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Which Countries That Have Left-Hand Traffic?
Full List of Countries That Have Left-Hand Traffic in the World

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Anyone considering operating a vehicle in a foreign country should be aware of which side of the road people drive on.

Driving on the right side of the road is the norm in 163 countries and territories, while it is the norm in 76 others.

About 30% of the world's population lives in former British colonies, many of which drive on the left, including those in Southeast Asia, Southern Africa, and Oceania.

Since most people used their right hands, they were traveling on the left side of the road and protecting their left so they could reach their swords with ease if a threat appeared. In the 1300s, driving on the left side of the road became officially recognized.

The history, the distinction between left- and right-hand traffic, and some of the nations that still use left-hand traffic are listed below.

Why do some countries drive on the left side of the road?

Photo: Shutterstock
Some countries drive on the left side of the road

The ancient Romans may have driven their chariots and carts on the left, according to archeological evidence, and the custom appears to have survived into some areas of medieval Europe. Although the reasons for this are unclear, some people think that safety concerns are to blame. According to one theory, since most people are right-handed, moving to the left while driving or riding would have given them the opportunity to use their dominant hand to arm themselves in case they encountered an enemy.

Horse and wagon traffic was so infrequent until the early 1700s that local custom frequently determined whether to drive on the left or right. After government regulations were passed in 1773 and 1835, left-hand traffic finally became the norm in Britain, but France had a different tradition that had favored the right since the 18th century.

Many former British colonies, including Australia, New Zealand, South Africa, and India, still drive on the left because these two nations later exported their driving habits to their respective colonies. In contrast, many academics in the United States attribute the emergence of freight wagons drawn by large teams of horses in the 18th century as the beginning of right-hand traffic.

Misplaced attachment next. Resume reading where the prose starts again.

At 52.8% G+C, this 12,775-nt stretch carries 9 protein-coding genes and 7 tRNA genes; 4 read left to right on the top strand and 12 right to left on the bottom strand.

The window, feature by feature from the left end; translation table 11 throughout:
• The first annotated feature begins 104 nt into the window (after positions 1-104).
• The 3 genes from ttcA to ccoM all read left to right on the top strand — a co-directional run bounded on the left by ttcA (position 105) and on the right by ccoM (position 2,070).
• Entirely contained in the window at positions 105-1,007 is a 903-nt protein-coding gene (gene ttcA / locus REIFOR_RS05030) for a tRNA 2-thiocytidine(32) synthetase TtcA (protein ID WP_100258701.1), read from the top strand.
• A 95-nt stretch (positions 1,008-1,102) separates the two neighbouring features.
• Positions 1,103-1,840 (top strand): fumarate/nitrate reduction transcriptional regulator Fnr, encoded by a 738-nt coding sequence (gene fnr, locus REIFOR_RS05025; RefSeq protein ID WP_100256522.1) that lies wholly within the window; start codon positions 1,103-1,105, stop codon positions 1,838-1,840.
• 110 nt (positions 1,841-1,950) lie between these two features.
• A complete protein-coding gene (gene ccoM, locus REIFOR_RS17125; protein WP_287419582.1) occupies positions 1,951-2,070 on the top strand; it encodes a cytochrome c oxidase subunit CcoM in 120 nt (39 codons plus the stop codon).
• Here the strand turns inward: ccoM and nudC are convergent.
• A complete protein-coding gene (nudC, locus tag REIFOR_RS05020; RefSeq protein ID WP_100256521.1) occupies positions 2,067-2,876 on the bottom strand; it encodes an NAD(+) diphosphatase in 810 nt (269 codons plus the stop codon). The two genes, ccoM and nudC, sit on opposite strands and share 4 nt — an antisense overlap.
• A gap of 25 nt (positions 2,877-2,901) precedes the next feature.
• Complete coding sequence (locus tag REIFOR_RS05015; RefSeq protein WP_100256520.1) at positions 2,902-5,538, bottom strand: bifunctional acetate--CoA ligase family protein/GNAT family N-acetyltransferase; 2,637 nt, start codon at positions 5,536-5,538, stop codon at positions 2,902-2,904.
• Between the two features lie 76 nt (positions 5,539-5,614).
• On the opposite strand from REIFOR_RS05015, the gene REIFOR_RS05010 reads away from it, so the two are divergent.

In order to more easily control their animal team with their right hand, drivers frequently rode on the left rear horse of these vehicles since they frequently lacked a driver's seat.

Traffic naturally shifted to the right as the popularity of the wagons increased so that drivers could sit closer to the center of the road and prevent collisions. Henry Ford, the creator of the Model T, was yet another significant influence because he mass-produced it with a left-facing steering wheel that required right-handed driving.

Nowadays, left-hand traffic is still the norm in countries like Japan, Indonesia, Thailand, and many of Britain's former colonies. However, many nations have changed to the right in order to blend in with their neighbors as the use of automobiles has increased. In order to facilitate travel to and from the United States, Canada gave up driving on the left side of the road in the 1920s. Meanwhile, Sweden's government spent about $120 million getting its citizens ready to start driving on the right in 1967.

Left- and right-hand traffic

In bidirectional traffic, left-hand traffic (LHT) and right-hand traffic (RHT) refer to the practices of staying on the left or right side of the road, respectively. They are essential for smooth traffic flow and are also known as the "rule of the road." In contrast to right- and left-hand traffic, the terms right- and left-hand drive describe where the driver sits behind the wheel of the car.

If more than one vehicle can travel in one direction, the rule also applies to where a vehicle should be driven on the road as well as to which side it should overtake the vehicle in front. For instance, a driver in an LHT nation would pass on the right side of the car being passed.

In bidirectional traffic, left-hand traffic (LHT) and right-hand traffic (RHT) refer to the practices of staying on the left or right side of the road, respectively. They are essential for smooth traffic flow and are also known as the "rule of the road." In contrast to right- and left-hand traffic, the terms right- and left-hand drive describe where the driver sits behind the wheel of the car.